Yemen's Houthi rebels sink another ship in Red Sea, crew member feared dead | World News - Hindustan Times
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Yemen's Houthi rebels sink another ship in Red Sea, crew member feared dead

AP |
Jun 19, 2024 02:54 PM IST

Houthis have maintained their attacks target ships linked to Israel, the U.S. or the U.K, despite monthslong US-led airstrike campaign.

A bulk carrier sank days after an attack by Yemen's Houthi rebels believed to have killed one mariner on board, authorities said early Wednesday, the second ship sunk in the rebels' campaign.

Yemen’s Houthi rebels have been firing barrage of drones and missiles targeting shipping in the Red Sea. (AP/File)
Yemen’s Houthi rebels have been firing barrage of drones and missiles targeting shipping in the Red Sea. (AP/File)

The sinking of the Tutor in the Red Sea marks what appears to be a new escalation by the Iranian-backed Houthis in their campaign targeting shipping through the vital maritime corridor over the Israel-Hamas war in the Gaza Strip.

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The attack comes despite a monthslong U.S.-led campaign in the region that has seen the Navy face its most-intense maritime fighting since World War II, with near-daily attacks targeting commercial vessels and warship.

The Liberian-flagged, Greek-owned-and-operated Tutor sank in the Red Sea, the British military's United Kingdom Maritime Trade Operations center said in a warning to sailors in the region.

“Military authorities report maritime debris and oil sighted in the last reported location,” the UKMTO said. “The vessel is believed to have sunk.”

The Houthis, quoting foreign reports in media outlets they control, acknowledged the sinking. The U.S. military did not acknowledge the sinking, nor did it respond to requests for comment.

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The Tutor came under attack about a week ago by a bomb-carrying Houthi drone boat in the Red Sea. John Kirby, a White House national security spokesman, said Monday that the attack killed “a crew member who hailed from the Philippines.” The Philippines has yet to acknowledge the death, but the man who had been aboard the Tutor has been missing for over a week in the Red Sea, which faces intense summertime heat.

The use of a boat loaded with explosives raised the specter of the attack in 2000 on the USS Cole, a suicide assault by al-Qaida when the warship was at port in the Yemeni city of Aden, killing 17 on board. The Cole is now part of a U.S. Navy operation in the Red Sea led by the aircraft carrier USS Dwight D. Eisenhower to try and halt the Houthi attacks, though the rebels continue their assaults.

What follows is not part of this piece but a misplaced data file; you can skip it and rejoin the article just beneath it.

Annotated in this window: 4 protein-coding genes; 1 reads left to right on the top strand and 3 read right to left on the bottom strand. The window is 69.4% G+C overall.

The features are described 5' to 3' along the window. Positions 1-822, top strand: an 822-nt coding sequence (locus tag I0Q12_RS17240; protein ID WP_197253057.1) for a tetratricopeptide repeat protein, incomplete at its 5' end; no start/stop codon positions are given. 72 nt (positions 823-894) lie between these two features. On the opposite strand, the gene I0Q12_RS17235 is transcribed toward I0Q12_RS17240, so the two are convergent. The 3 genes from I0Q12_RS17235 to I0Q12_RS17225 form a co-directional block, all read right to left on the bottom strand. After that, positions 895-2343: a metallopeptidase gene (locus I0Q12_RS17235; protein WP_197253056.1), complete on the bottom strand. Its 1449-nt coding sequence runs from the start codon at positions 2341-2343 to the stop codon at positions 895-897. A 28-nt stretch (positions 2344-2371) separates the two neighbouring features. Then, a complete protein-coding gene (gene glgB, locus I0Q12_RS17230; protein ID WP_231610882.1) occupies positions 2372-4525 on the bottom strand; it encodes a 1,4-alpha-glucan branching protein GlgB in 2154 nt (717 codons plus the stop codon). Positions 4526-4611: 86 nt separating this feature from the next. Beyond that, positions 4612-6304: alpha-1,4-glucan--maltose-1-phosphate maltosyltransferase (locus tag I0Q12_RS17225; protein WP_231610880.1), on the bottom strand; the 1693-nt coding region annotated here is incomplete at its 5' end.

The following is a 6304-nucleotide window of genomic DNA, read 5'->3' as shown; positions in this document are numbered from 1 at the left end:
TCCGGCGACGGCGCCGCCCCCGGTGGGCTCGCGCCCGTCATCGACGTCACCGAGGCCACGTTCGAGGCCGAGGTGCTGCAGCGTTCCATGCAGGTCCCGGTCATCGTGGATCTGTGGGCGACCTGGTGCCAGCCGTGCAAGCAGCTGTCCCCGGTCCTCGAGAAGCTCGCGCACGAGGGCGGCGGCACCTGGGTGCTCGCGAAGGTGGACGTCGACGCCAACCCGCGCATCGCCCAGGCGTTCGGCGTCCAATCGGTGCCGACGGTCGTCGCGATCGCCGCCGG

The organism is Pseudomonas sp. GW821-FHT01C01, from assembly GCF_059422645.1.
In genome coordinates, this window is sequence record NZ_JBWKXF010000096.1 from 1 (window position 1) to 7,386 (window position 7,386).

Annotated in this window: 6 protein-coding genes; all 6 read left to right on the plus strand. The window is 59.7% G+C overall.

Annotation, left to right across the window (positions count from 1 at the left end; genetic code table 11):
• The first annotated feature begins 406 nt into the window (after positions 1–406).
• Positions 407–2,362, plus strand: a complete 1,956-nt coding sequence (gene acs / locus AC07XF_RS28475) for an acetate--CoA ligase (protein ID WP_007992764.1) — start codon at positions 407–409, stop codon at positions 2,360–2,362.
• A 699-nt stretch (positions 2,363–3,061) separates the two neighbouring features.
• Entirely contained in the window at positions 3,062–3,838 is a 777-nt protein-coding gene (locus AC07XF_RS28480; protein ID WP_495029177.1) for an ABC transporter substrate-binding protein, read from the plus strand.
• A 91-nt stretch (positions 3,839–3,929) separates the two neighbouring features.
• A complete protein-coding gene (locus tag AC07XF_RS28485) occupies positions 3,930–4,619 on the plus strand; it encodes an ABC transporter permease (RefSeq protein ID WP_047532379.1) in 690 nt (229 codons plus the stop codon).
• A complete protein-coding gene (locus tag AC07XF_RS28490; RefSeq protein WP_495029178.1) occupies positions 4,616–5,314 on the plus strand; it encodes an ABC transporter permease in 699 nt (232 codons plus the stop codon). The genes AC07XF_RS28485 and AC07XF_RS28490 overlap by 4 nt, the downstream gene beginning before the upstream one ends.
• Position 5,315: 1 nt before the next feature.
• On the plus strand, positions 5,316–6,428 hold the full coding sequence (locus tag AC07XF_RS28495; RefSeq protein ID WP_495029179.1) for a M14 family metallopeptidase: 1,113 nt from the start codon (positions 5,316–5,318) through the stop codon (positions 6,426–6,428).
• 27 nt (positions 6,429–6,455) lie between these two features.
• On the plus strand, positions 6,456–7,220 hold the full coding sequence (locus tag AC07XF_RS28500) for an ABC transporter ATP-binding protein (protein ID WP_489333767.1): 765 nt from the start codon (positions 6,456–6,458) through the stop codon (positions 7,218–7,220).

The Houthis have launched more than 60 attacks targeting specific vessels and fired off other missiles and drones in their campaign that has killed a total of four sailors. They've seized one vessel and sunk two since November. A U.S.-led airstrike campaign has targeted the Houthis since January, with a series of strikes May 30 killing at least 16 people and wounding 42 others, the rebels say.

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In March, the Belize-flagged Rubymar carried a load of fertilizer sank in the Red Sea after taking on water for days following a rebel attack.

The Houthis have maintained their attacks target ships linked to Israel, the U.S. or the U.K. However, many of the ships they've attacked have little or no connection to the ongoing Israel-Hamas war.

The war in Gaza has killed more than 37,000 Palestinians there, while hundreds of others have been killed in Israeli operations in the West Bank. It began after Hamas-led militants attacked Israel on Oct. 7, killing about 1,200 people and taking around 250 hostage.

A recent report by the U.S. Defense Intelligence Agency acknowledged container shipping through Red Sea has declined by 90% since December over the attacks. As much as 15% of the world's maritime traffic flows through that corridor.

Meanwhile Wednesday, the Houthis said U.S.-led airstrikes targeted Raymah, a province in Yemen under rebel control. The Houthi-controlled SABA news agency described a local radio station's building as being “totally destroyed” in the strikes. About a week earlier, the Houthis said similar strikes killed two people and wounded nine others, without saying if those hurt were fighters or civilians.

The U.S. military's Central Command said in an earlier statement it destroyed eight Houthi drones in Yemen, while also destroying a Houthi drone in flight over the Gulf of Aden over the last day.

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This story has been published from a wire agency feed without modifications to the text. Only the headline has been changed.
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